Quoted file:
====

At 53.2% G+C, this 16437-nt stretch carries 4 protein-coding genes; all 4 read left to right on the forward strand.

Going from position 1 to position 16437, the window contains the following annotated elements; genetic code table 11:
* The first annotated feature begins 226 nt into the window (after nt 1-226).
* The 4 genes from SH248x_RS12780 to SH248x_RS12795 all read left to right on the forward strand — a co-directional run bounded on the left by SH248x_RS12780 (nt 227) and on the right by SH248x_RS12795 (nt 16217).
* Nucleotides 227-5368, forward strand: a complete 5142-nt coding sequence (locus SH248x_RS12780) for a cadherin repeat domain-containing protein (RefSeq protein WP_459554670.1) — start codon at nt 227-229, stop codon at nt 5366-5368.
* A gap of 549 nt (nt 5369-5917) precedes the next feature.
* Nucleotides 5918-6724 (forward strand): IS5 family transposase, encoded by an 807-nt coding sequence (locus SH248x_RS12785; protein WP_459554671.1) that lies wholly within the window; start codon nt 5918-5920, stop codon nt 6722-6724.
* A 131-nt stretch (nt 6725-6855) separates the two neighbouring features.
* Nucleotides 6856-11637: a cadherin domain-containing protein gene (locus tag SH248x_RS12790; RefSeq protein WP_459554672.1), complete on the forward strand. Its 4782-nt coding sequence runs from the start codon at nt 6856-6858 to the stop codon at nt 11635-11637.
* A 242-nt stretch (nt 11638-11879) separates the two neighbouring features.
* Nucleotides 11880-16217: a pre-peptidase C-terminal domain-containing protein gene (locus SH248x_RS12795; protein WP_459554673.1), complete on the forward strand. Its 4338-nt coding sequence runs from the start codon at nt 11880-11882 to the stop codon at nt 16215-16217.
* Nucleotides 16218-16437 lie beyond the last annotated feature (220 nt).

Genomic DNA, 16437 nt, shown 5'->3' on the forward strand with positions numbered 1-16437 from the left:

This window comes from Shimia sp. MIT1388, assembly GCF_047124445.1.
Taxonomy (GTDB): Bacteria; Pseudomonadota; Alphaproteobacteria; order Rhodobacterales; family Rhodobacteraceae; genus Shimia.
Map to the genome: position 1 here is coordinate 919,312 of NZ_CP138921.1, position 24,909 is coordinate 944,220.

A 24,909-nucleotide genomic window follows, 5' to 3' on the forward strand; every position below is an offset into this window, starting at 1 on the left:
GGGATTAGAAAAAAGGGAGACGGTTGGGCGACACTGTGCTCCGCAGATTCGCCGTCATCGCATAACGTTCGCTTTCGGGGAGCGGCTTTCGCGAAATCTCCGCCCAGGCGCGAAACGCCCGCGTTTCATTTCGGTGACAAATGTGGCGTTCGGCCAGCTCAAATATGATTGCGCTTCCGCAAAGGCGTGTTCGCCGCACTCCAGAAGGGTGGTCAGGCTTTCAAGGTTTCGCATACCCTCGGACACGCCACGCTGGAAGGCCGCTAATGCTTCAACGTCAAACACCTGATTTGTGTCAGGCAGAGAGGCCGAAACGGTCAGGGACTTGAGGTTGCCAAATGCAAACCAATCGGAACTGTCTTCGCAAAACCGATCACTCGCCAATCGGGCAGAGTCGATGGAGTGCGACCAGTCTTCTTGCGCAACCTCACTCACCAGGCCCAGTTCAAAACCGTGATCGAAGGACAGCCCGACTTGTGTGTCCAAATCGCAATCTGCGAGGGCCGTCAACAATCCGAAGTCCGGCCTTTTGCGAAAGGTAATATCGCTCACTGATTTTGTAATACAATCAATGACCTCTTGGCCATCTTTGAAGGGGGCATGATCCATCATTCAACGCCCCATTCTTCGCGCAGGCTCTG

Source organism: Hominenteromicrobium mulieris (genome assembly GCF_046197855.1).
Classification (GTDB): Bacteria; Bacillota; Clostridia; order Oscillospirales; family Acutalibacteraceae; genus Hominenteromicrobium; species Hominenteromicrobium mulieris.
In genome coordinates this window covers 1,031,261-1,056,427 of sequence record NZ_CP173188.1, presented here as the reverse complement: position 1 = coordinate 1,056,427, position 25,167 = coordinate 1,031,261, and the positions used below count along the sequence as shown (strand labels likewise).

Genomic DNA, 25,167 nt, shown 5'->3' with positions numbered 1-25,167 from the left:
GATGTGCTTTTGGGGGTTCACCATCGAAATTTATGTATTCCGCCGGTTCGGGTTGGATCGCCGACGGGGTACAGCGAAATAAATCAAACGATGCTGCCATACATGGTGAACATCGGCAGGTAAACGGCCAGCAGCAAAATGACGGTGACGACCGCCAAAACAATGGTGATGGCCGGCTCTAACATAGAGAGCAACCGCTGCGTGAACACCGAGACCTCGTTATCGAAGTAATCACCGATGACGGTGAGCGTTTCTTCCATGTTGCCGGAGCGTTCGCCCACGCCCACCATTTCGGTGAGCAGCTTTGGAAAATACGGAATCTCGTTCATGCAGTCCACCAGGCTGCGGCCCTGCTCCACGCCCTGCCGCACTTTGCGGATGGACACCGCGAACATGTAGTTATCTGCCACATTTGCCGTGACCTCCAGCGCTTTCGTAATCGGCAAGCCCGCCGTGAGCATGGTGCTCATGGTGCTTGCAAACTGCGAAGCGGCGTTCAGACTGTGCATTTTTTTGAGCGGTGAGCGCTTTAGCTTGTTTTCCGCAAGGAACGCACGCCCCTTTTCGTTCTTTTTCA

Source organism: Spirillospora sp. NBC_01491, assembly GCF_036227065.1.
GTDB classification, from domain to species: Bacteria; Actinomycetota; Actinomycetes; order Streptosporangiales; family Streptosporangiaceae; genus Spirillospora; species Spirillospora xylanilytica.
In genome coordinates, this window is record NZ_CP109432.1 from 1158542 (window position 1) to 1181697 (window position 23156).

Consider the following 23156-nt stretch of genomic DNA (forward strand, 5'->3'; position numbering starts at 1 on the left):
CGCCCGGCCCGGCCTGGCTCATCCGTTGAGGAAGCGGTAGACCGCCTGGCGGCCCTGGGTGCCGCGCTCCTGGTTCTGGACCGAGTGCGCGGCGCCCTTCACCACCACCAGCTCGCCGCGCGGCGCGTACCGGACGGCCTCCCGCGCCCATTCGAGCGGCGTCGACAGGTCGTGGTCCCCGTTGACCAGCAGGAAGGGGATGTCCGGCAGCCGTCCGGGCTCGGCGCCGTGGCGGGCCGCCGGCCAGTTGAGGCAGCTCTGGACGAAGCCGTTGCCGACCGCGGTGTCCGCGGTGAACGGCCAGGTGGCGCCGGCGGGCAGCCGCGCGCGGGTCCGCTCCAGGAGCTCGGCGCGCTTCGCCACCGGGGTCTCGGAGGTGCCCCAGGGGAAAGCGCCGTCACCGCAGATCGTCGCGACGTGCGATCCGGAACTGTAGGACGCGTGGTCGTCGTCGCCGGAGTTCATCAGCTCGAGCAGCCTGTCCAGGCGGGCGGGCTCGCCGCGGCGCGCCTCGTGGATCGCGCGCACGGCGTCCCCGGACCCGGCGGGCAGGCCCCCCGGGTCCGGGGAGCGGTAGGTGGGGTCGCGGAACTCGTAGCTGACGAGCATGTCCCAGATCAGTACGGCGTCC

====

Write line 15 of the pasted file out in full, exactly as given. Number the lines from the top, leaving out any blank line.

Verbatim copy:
Taxonomy (GTDB): Bacteria; Pseudomonadota; Alphaproteobacteria; order Rhodobacterales; family Rhodobacteraceae; genus Shimia.